It never ceases to amaze me that anything gets produced in this country, or that things get sold.
And the reason is there is very much an attitude issue in far too many Kiwi workplaces.
In Tauranga I have been astounded at times by how much some staff - particularly in retail - get away with.
Not showing up to work, bad attitudes, having to be led by the hand to do even the simplest of tasks and a don't-care demeanour.
So I can understand the grizzling by Deputy PM Bill English and Rural Contractors' boss Steve Levet about finding skilled Kiwi workers.
English recently told farmers that a lot of Kiwis "were pretty damned hopeless", while Levet said some younger New Zealanders, when offered the chance for work, "won't take it, can't pass drug tests, or don't have an appropriate driver's licence".
And it must be frustrating for those needing work done to not be able to find locals to employ.
So much so they want to bring in immigrant labour to do the work.
But let's look at it from the other side.
Most of the jobs English and Levet are talking about are menial ones and I would guess that the rate of pay would be minimum wage. Or $15.25 an hour.
That's $122 a day, or $610 for a 40-hour week. Before tax.
Let's face it, that's pretty rubbish pay.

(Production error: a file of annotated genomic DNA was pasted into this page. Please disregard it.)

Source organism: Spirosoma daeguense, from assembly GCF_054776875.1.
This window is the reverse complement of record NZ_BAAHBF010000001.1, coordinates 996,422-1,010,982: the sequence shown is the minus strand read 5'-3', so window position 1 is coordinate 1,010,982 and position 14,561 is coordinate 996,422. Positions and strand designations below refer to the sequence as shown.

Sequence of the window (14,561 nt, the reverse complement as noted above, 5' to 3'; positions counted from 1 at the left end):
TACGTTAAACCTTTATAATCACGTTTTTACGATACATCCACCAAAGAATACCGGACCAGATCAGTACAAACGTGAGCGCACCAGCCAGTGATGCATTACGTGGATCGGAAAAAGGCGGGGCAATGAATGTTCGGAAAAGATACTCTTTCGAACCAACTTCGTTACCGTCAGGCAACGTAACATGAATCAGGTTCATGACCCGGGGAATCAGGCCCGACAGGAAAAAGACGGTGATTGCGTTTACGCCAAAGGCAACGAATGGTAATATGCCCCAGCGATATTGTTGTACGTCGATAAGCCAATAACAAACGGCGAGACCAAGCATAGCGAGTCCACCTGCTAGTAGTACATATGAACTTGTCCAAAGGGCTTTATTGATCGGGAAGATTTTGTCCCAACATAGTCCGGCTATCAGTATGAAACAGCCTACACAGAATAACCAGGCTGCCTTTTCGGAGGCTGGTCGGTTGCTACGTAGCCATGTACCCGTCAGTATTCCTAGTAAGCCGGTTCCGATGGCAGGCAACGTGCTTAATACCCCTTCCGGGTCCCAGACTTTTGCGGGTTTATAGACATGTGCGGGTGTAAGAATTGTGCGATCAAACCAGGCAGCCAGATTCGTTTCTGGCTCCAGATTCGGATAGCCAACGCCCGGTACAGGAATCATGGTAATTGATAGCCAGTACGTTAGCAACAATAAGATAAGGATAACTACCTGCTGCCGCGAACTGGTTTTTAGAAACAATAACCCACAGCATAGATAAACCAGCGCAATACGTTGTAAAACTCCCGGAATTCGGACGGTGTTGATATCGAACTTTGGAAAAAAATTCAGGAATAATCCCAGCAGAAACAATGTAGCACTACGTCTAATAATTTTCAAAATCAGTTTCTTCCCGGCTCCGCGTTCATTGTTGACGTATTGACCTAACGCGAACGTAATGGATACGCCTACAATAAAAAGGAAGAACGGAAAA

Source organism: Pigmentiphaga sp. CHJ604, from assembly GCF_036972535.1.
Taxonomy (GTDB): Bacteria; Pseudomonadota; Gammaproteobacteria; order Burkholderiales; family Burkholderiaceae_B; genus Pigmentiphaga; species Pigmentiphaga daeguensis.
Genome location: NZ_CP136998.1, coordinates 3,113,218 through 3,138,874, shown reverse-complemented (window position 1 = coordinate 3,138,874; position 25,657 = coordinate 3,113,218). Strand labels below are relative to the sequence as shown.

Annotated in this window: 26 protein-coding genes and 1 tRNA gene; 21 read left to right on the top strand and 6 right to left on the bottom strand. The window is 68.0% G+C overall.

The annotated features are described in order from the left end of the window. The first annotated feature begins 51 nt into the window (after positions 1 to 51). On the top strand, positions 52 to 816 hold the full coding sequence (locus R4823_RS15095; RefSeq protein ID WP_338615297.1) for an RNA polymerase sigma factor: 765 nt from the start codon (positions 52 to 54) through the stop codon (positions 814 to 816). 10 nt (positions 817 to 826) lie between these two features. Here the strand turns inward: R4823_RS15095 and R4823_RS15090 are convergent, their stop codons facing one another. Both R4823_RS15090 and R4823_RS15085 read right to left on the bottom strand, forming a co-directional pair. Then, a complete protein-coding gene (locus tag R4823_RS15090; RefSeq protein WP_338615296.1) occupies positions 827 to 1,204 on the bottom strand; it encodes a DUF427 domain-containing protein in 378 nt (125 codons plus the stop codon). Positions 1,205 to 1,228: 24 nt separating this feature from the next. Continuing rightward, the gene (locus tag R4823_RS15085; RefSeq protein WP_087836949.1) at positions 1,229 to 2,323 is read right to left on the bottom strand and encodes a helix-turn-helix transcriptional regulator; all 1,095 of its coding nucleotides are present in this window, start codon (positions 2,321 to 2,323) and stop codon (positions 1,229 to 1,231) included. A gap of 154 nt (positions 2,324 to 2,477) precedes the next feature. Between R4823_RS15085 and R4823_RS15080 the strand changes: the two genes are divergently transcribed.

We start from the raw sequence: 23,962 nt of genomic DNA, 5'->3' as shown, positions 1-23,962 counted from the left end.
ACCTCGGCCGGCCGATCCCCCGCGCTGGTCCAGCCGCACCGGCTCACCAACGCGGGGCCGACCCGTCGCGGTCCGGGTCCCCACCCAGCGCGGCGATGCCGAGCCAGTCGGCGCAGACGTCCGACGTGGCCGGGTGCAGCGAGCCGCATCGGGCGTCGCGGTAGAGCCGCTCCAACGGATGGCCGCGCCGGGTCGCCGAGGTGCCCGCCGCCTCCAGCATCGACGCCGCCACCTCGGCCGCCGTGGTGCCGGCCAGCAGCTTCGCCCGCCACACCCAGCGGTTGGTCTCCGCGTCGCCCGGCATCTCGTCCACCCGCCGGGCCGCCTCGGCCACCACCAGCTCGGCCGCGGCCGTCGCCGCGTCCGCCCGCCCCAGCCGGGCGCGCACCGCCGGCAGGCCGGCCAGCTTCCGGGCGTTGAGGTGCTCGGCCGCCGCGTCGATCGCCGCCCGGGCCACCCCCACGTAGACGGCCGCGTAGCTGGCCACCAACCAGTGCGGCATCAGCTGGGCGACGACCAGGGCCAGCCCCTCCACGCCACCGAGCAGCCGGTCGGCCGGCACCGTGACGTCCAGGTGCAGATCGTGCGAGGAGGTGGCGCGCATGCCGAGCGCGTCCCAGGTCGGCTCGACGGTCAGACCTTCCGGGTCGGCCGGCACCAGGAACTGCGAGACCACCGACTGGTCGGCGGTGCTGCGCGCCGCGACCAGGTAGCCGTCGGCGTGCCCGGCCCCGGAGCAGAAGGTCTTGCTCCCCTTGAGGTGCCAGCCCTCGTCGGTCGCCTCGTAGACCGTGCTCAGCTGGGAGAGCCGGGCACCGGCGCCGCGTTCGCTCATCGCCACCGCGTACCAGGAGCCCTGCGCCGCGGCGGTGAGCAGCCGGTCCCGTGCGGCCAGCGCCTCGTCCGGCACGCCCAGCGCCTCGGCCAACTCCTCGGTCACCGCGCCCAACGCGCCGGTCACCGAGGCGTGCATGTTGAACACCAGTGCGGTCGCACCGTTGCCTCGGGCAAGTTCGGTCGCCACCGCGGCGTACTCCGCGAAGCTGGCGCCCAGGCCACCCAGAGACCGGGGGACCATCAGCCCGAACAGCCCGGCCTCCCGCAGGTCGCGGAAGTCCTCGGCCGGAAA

And, in Tauranga, that's not limited to labourers, or farm workers. Retail workers, bakery staff, hospitality workers and plenty of others hover around that minimum wage mark.
That does not buy much goodwill, or loyalty, from workers. Pay peanuts, get people who don't care.
My guess is that most on that sort of wage would always be looking around for something else to do.
If you are on $80,000 a year and want to change jobs you have a limited number of choices, if you are on $30,000 you have a massive list to choose from.
Employers need to pay more and workers need to earn their wages.
TV3 News - sorry, Newshub - won't be the same without just-quit newsreader Hilary Barry.
The gal with the infectious lose-it-on-camera sense of humour chucked away her job late last week.
The shock decision - to her bosses and audiences anyway - is said to have devastated the TV3 staff, who only a short while ago also waved tata to the very popular John Campbell.
In fact it was such a shock that none other than Paul Henry, who is usually never lost for a quip, said: "Er ... I don't have any comment to make. Thank you and good evening."
And if you pop along to the Mediaworks website you will still see Hilary Barry's image plastered all over the brand.
Mind you, despite being a household name for more years than a gentleman will mention, it seems Hilary wasn't so well known by her boss Mark Weldon.
In a message to TV3 staff about the resignation he spelled her name Hillary rather than Hilary.
YOU have to like the sense of humour of some police officers.
And, one would suspect, if you were a copper in Waikato you'd need one.
Like the rozzers in Te Awamutu who posted the tale of a Waikato woman who was caught four times over the limit after a boozy ball.
She became so confused by road cones she had to stop her car.
And when breathalised she blew 965 mcg.
The police post read: "Our Cinderella overindulged at the Hunt ball at Mystery Creek. As she was leaving she nearly ran a security guard off the road. I'm guessing she was rushing to get home before she turned into a pumpkin."
What I want to know is did she have glass slippers, or glass gumboots?
- Richard Moore is an award-winning Western Bay journalist and photographer.